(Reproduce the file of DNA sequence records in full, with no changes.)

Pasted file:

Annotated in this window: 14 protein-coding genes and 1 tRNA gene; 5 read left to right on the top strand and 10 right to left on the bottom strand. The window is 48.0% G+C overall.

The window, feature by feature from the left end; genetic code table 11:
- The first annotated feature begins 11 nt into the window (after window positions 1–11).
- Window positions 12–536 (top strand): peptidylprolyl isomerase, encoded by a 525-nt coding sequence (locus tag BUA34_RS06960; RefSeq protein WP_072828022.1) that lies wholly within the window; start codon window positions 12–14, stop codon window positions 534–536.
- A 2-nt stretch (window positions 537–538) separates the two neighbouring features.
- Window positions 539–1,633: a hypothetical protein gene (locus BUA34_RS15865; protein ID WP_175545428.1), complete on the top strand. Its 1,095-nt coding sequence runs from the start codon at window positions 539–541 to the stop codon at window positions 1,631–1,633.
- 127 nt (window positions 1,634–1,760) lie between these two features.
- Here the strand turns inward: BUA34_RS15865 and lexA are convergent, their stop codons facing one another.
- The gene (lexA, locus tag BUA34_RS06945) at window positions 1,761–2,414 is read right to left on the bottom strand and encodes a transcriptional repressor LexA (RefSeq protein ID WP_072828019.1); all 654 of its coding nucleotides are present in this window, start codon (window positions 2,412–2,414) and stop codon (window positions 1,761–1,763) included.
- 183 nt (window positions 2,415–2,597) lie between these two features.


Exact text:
Annotated in this window: 14 protein-coding genes and 1 tRNA gene; 5 read left to right on the top strand and 10 right to left on the bottom strand. The window is 48.0% G+C overall.

The window, feature by feature from the left end; genetic code table 11:
- The first annotated feature begins 11 nt into the window (after window positions 1–11).
- Window positions 12–536 (top strand): peptidylprolyl isomerase, encoded by a 525-nt coding sequence (locus tag BUA34_RS06960; RefSeq protein WP_072828022.1) that lies wholly within the window; start codon window positions 12–14, stop codon window positions 534–536.
- A 2-nt stretch (window positions 537–538) separates the two neighbouring features.
- Window positions 539–1,633: a hypothetical protein gene (locus BUA34_RS15865; protein ID WP_175545428.1), complete on the top strand. Its 1,095-nt coding sequence runs from the start codon at window positions 539–541 to the stop codon at window positions 1,631–1,633.
- 127 nt (window positions 1,634–1,760) lie between these two features.
- Here the strand turns inward: BUA34_RS15865 and lexA are convergent, their stop codons facing one another.
- The gene (lexA, locus tag BUA34_RS06945) at window positions 1,761–2,414 is read right to left on the bottom strand and encodes a transcriptional repressor LexA (RefSeq protein ID WP_072828019.1); all 654 of its coding nucleotides are present in this window, start codon (window positions 2,412–2,414) and stop codon (window positions 1,761–1,763) included.
- 183 nt (window positions 2,415–2,597) lie between these two features.